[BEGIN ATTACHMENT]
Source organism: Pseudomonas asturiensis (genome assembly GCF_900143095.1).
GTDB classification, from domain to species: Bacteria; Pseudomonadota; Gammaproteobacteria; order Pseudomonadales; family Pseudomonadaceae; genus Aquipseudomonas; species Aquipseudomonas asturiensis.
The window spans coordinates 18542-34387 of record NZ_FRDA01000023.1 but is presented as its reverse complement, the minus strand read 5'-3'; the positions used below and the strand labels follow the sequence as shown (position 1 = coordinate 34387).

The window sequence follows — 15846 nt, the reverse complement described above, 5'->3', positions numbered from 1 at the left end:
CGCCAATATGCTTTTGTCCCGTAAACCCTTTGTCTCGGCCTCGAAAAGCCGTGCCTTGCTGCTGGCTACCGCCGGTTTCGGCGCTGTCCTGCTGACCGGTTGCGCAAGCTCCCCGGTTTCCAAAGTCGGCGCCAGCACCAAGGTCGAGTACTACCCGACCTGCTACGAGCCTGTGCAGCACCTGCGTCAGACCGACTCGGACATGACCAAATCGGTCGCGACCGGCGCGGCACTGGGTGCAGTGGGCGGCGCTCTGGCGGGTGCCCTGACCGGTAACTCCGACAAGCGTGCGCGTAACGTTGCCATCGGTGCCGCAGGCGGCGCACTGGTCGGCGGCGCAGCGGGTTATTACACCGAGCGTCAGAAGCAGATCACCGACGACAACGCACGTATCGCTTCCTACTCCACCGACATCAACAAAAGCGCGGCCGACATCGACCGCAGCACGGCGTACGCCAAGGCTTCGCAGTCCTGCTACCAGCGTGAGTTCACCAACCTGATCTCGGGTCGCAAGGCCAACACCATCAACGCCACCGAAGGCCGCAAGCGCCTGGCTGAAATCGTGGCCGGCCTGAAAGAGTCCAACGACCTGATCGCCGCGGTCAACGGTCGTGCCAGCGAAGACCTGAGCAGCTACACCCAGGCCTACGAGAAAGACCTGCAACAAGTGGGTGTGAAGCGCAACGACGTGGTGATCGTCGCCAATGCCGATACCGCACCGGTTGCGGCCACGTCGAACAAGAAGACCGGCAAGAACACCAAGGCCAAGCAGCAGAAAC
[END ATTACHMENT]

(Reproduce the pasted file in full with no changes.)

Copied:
Source organism: Pseudomonas asturiensis (genome assembly GCF_900143095.1).
GTDB classification, from domain to species: Bacteria; Pseudomonadota; Gammaproteobacteria; order Pseudomonadales; family Pseudomonadaceae; genus Aquipseudomonas; species Aquipseudomonas asturiensis.
The window spans coordinates 18542-34387 of record NZ_FRDA01000023.1 but is presented as its reverse complement, the minus strand read 5'-3'; the positions used below and the strand labels follow the sequence as shown (position 1 = coordinate 34387).

The window sequence follows — 15846 nt, the reverse complement described above, 5'->3', positions numbered from 1 at the left end:
CGCCAATATGCTTTTGTCCCGTAAACCCTTTGTCTCGGCCTCGAAAAGCCGTGCCTTGCTGCTGGCTACCGCCGGTTTCGGCGCTGTCCTGCTGACCGGTTGCGCAAGCTCCCCGGTTTCCAAAGTCGGCGCCAGCACCAAGGTCGAGTACTACCCGACCTGCTACGAGCCTGTGCAGCACCTGCGTCAGACCGACTCGGACATGACCAAATCGGTCGCGACCGGCGCGGCACTGGGTGCAGTGGGCGGCGCTCTGGCGGGTGCCCTGACCGGTAACTCCGACAAGCGTGCGCGTAACGTTGCCATCGGTGCCGCAGGCGGCGCACTGGTCGGCGGCGCAGCGGGTTATTACACCGAGCGTCAGAAGCAGATCACCGACGACAACGCACGTATCGCTTCCTACTCCACCGACATCAACAAAAGCGCGGCCGACATCGACCGCAGCACGGCGTACGCCAAGGCTTCGCAGTCCTGCTACCAGCGTGAGTTCACCAACCTGATCTCGGGTCGCAAGGCCAACACCATCAACGCCACCGAAGGCCGCAAGCGCCTGGCTGAAATCGTGGCCGGCCTGAAAGAGTCCAACGACCTGATCGCCGCGGTCAACGGTCGTGCCAGCGAAGACCTGAGCAGCTACACCCAGGCCTACGAGAAAGACCTGCAACAAGTGGGTGTGAAGCGCAACGACGTGGTGATCGTCGCCAATGCCGATACCGCACCGGTTGCGGCCACGTCGAACAAGAAGACCGGCAAGAACACCAAGGCCAAGCAGCAGAAAC